Selection of optimal therapy

The advent of biologic therapeutics, including several different anti-TNF agents, an antibody against CD20, an IL-1 receptor antagonist, and CLTA4-Ig, has led to significant advances in the treatment of RA. However, selection of therapies is still conducted on a trial-and-error basis, and less than 50% of RA patients exhibit greater than 50% improvement in their arthritis in response to any one biologic therapeutic [2830]. Administration of a therapeutic to which a patient is not in fact responsive allows the disease to progress and places undue demand on the cost-restricted healthcare system. Therefore, biomarkers that predict response to therapy, and thereby guide the selection of appropriate therapy, are warranted.

Changes in levels of specific inflammatory mediators early during treatment have been assessed as predictors of response to treatment after 3 months [31]. Although such molecular changes may be useful as pharmacodynamic biomarkers for the monitoring of response to therapy, biomarkers at baseline (i.e., before treatment is commenced) are ultimately needed for the prediction of response to therapy. RF and anti-CCP-antibody status at baseline is associated with response to anti-TNF agents, but it accounts for only a small proportion of the variance in response and cannot predict the response [32,33]. Gene-expression profiles in white blood cells [34] or whole blood [35], and cytokine levels in whole blood [36], have been shown to predict response to anti-TNF agents in single cohorts. While informative, molecular signatures identified in single cohorts in some cases cannot be replicated in independent cohorts [37]. Using blood samples from three ethnically distinct cohorts, we identified a biomarker signature comprising 13 autoantibodies and 11 cytokines that could distinguish between RA patients who will respond to anti-TNF treatment and those who will not [38]. The PPV of this first-generation signature ranged from 58% in the Japanese cohort to 71% in the North American cohort, but could potentially be improved by incorporation of additional proteomic, genetic, clinical or imaging-based biomarkers. Because both autoantibodies and cytokines play a key role in the pathogenesis of RA [12,39], biomarker profiles that include these parameters are anticipated to enable stratification of disease.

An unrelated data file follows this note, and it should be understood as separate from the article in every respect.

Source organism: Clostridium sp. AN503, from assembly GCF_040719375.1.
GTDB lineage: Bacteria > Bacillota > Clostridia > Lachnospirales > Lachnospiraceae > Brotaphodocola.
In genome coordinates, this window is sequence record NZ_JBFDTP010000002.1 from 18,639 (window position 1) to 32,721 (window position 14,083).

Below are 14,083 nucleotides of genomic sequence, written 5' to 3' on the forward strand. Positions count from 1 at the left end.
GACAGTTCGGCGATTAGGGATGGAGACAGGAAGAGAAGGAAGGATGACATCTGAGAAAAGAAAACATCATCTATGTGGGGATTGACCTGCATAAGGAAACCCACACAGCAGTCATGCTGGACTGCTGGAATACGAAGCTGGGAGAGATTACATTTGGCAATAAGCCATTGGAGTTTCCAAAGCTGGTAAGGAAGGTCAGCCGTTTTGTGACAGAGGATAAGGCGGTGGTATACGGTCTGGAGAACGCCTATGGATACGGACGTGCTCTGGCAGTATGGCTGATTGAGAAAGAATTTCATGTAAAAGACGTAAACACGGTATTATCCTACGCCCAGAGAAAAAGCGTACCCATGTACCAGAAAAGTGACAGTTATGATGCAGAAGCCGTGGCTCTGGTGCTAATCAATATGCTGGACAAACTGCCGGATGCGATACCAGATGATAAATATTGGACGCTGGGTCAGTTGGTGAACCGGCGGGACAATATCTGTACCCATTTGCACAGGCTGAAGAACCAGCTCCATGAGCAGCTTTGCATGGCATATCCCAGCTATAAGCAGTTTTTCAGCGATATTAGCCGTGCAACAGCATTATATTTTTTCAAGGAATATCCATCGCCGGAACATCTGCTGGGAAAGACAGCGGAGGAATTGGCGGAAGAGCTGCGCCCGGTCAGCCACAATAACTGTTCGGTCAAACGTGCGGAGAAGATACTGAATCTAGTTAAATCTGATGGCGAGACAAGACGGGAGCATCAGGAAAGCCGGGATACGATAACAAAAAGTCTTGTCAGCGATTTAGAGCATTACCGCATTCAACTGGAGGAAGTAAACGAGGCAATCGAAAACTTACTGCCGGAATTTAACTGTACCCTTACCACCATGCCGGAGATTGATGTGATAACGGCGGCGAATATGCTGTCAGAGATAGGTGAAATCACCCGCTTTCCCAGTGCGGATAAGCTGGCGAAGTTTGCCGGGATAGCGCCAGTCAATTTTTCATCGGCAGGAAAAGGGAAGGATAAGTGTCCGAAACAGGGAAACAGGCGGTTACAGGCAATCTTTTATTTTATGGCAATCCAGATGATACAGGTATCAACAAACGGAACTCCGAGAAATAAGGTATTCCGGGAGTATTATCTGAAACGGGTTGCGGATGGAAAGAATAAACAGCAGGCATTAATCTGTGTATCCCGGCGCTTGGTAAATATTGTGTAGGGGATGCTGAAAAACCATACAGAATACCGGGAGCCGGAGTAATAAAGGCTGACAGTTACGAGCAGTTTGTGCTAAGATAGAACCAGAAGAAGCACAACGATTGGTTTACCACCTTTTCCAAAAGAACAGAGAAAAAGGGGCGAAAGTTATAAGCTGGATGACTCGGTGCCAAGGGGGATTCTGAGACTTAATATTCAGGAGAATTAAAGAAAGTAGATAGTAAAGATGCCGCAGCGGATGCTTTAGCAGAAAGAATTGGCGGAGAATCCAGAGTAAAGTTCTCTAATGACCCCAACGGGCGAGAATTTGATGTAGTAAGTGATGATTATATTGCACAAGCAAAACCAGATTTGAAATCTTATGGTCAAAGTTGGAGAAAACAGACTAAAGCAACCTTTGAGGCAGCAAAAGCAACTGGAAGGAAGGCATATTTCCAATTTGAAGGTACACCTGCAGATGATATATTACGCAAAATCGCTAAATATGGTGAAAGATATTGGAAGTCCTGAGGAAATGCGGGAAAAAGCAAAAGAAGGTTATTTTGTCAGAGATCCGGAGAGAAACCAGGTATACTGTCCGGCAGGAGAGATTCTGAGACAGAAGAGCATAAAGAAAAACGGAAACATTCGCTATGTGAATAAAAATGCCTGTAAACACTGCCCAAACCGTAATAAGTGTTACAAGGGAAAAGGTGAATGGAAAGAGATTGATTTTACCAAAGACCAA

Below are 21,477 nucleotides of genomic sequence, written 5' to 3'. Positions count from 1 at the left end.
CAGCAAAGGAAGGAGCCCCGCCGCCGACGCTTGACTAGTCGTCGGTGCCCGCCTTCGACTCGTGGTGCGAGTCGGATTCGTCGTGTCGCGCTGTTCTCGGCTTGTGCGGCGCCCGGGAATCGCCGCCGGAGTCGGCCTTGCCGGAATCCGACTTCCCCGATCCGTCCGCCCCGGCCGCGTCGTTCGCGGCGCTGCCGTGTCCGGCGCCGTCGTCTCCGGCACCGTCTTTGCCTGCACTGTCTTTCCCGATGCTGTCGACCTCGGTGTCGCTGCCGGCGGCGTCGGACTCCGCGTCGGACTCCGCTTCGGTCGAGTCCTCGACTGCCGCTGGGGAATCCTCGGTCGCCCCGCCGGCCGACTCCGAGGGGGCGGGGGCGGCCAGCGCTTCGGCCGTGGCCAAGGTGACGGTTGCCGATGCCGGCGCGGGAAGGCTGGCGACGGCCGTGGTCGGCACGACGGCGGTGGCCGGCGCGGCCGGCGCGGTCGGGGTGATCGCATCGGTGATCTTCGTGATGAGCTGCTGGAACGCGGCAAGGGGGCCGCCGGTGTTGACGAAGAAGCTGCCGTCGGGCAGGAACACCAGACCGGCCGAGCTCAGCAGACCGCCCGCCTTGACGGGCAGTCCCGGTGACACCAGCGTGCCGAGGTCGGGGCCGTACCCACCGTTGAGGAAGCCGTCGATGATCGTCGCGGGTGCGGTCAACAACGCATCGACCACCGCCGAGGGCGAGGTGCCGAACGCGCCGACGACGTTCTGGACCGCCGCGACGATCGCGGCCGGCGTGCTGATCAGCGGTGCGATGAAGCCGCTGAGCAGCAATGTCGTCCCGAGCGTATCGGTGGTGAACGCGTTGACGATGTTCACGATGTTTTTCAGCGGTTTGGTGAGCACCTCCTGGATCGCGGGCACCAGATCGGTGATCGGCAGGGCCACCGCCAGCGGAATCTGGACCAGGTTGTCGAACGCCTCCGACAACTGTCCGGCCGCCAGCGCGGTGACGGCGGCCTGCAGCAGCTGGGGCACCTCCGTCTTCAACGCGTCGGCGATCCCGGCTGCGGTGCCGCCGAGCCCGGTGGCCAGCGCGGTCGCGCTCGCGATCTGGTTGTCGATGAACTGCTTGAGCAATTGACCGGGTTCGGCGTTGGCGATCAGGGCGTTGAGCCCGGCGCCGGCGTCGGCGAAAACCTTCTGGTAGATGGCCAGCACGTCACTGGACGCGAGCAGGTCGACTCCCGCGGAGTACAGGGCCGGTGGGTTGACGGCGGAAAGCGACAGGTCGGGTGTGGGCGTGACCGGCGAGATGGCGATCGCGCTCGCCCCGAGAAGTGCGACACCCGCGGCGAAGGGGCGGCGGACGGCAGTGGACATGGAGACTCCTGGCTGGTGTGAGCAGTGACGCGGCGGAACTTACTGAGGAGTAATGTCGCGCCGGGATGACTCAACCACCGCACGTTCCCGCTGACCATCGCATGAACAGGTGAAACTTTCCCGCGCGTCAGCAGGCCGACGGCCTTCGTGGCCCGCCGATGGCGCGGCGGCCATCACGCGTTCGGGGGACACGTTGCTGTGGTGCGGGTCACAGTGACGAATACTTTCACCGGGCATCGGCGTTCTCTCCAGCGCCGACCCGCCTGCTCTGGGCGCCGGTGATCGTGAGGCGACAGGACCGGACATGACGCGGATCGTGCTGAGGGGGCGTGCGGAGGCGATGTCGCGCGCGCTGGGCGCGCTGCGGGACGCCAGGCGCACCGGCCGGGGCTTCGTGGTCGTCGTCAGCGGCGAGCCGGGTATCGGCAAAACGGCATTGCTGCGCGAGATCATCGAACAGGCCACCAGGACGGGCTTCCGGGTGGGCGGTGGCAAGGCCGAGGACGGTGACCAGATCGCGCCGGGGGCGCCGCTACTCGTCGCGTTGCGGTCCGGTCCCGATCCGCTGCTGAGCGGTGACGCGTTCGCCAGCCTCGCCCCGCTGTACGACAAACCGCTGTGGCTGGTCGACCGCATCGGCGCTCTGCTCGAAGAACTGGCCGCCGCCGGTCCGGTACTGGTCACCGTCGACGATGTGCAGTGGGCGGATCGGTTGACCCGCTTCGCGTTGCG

In addition to biomarkers predictive of drug response, biomarkers predictive of drug toxicity are being developed, in the hope of improving the safety of RA therapy. For instance, genotypes of folate-dependent enzymes have been proposed to be of value in predicting which RA patients will develop adverse side effects following treatment with the antifolate agent methotrexate [40]. Biomarkers predictive of toxicity due to biologic agents have yet to be reported.

Genomic vs proteomic biomarkers